To me, the treatment of the raptors in JW reminded me a bit of the direction the xenomorph took in the Alien franchise. In Alien, the xenomorph was a mysterious, perfectly honed death machine. By Alien: Covenant, it was a creature that had been tamed and demystified. I felt the same way about the raptors. “Take me back to the good old days of ripping Muldoon to bits,” I thought to myself.
What I am trying to say is, like many fans, I don’t know where I sit on Jurassic World. Part of me loves it: The scale, the new dinosaurs, the new heroes. Part of me loves that it tugged on my nostalgia-ridden heartstrings, but part of me hates it for that, too. But I also understand that nothing will top my Jurassic World experience back in 1993. I was 11. Now I’m 35. The movies have to change and redefine things. The spell has been broken. They have to try new things.
So thank f*ck that’s solved in Jurassic World: Fallen Kingdom.
Look, I have no idea how integral Dr Ian Malcolm is going to be in this movie, but he’s in the movie. Maybe he only shot for half a day. But he’s in the movie, and that means I am 110% on board.
I try to avoid trailers, but for JW2 I have gobbled them all up. And you know what? This movie looks utterly batshit insane. If Jurassic World was too much, then this film will probably make our brains explode.
I don’t know what this movie is doing: There’s some comedy where Chris Pratt is pottering about next to a sleeping T-Rex. There’s some kind of horror scene in a kids bedroom where a raptor basically plays Freddy Krueger. And Blue – or Blue’s adopted child or something – has basically been reduced to some kind of sad, abandoned puppy that needs rescuing.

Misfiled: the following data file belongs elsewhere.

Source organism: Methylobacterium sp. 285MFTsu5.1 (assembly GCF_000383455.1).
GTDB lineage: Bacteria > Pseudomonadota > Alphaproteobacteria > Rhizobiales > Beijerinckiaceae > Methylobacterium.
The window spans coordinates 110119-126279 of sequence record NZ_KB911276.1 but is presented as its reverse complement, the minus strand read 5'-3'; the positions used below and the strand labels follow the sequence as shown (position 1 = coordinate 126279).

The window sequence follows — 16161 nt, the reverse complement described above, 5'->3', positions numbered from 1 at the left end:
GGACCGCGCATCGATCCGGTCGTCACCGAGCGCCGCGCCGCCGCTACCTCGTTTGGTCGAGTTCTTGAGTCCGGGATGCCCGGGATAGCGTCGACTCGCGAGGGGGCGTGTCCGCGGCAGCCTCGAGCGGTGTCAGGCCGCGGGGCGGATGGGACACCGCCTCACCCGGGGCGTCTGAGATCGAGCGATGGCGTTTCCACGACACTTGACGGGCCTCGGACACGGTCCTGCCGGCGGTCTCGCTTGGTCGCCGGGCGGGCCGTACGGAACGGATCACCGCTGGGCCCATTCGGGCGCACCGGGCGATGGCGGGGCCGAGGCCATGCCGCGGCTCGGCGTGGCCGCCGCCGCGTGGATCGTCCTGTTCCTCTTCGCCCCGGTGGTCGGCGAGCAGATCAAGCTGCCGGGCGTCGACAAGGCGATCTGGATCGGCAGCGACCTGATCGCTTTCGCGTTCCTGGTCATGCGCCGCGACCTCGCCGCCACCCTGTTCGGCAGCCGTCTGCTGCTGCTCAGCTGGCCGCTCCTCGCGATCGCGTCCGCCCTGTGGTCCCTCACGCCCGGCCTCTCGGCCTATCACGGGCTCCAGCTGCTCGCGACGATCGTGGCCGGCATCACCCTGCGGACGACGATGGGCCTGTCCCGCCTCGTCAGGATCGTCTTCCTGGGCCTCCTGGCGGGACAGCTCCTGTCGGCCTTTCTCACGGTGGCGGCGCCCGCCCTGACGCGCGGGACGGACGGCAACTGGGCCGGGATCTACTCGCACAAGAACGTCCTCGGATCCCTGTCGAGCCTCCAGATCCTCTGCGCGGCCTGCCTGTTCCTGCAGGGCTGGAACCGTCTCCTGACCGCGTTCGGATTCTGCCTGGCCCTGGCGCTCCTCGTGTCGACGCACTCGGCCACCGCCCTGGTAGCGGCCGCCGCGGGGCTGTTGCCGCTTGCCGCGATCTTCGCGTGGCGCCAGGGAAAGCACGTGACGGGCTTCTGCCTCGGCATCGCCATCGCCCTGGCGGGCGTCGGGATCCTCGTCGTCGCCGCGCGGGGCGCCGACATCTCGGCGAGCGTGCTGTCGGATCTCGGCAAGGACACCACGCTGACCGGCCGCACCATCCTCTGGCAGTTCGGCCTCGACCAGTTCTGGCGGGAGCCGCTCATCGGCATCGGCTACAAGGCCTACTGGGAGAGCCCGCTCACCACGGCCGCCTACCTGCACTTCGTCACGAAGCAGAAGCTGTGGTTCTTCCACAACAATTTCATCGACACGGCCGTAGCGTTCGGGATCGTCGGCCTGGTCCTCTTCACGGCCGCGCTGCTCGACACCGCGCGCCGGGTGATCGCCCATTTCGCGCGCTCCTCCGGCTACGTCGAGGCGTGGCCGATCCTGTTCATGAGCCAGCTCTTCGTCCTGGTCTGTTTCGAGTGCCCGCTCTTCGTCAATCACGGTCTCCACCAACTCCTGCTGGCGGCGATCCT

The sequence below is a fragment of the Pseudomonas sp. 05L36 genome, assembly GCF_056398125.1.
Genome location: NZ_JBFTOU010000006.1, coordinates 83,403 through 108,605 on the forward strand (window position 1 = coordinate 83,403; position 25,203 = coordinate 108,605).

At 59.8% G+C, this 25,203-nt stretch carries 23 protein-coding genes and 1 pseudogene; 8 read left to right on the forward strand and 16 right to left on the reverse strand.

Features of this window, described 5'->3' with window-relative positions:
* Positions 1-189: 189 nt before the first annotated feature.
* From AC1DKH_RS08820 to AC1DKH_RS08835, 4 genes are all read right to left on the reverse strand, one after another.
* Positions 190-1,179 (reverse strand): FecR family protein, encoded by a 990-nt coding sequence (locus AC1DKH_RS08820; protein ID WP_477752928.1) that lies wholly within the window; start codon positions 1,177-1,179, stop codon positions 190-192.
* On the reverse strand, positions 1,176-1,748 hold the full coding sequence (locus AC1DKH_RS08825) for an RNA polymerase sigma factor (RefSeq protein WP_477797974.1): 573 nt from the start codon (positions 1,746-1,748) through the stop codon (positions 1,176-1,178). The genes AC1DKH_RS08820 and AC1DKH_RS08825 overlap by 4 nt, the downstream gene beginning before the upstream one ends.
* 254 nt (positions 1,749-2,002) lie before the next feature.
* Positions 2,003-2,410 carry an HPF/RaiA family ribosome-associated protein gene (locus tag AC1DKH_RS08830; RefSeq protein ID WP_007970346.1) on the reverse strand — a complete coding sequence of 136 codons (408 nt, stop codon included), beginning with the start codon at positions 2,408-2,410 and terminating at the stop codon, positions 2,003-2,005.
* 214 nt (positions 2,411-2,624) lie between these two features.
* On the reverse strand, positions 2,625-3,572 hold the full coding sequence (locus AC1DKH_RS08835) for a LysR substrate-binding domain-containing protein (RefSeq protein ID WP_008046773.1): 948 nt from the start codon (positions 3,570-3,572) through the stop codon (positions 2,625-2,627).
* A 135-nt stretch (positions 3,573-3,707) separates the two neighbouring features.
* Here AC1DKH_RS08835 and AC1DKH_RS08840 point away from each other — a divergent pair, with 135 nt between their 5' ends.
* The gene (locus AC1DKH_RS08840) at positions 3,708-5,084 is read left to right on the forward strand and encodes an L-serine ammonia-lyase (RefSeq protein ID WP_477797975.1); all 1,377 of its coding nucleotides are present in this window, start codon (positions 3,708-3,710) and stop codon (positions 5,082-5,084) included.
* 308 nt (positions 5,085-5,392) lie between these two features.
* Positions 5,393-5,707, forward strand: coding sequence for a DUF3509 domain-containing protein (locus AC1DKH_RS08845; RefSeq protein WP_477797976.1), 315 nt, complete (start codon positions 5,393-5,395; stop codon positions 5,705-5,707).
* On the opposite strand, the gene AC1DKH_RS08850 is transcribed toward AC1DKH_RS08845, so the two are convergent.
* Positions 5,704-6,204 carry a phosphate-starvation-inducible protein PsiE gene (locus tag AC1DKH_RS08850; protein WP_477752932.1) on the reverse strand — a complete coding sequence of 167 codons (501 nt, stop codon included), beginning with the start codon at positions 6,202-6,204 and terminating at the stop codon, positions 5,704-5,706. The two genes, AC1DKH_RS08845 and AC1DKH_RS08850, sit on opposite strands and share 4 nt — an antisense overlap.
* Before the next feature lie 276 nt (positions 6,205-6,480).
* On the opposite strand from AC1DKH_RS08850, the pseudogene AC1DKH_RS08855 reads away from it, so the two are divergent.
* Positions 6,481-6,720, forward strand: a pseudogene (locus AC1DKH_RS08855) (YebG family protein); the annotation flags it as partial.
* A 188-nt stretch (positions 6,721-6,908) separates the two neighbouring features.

It’s all utterly mad on a scale that I can’t even begin to comprehend – sort of like that Transformers movie with knights in it – and I am totally on board. So are people who’ve seen the film. After some kind of screening in Madrid, people were going ballistic, saying things like “I can say the 10 min standing ovation at the end was beyond well deserved.”
I laughed. I cried. I found myself genuinely scared. All that even though it was in Spanish! In my opinion if that’s not the definition of perfect visual storytelling, I don’t know what is. #FallenKingdom CONGRATS @FilmBayona
— Jack Anthony Ewins (@Jack_Ewins) May 21, 2018
Hours later, after seeing @JurassicWorld #FallenKingdom #ElReinoCaído twice in one day, and still being under embargo even if I don’t write about movies anymore (but I saw it twice in 12 hours, ahem ahem), I can say the 10 min standing ovation at the end was beyond well deserved. pic.twitter.com/FXmVvepOua
— Josep Parera Jorba (@josepopinion) May 22, 2018
But look – the fact is, a movie from a franchise that started way back in 1993 got a 10-minute standing O, and that’s pretty amazing.
Did Jeff Goldblum have anything to do with that? Most definitely. But I get the feeling they’ve thrown everything at the wall with this one – and instead of being a giant mess, maybe they’ve made some kind of modern-day masterpiece. At least I hope that’s the case. For my sake, for Jeff’s sake, for your sake.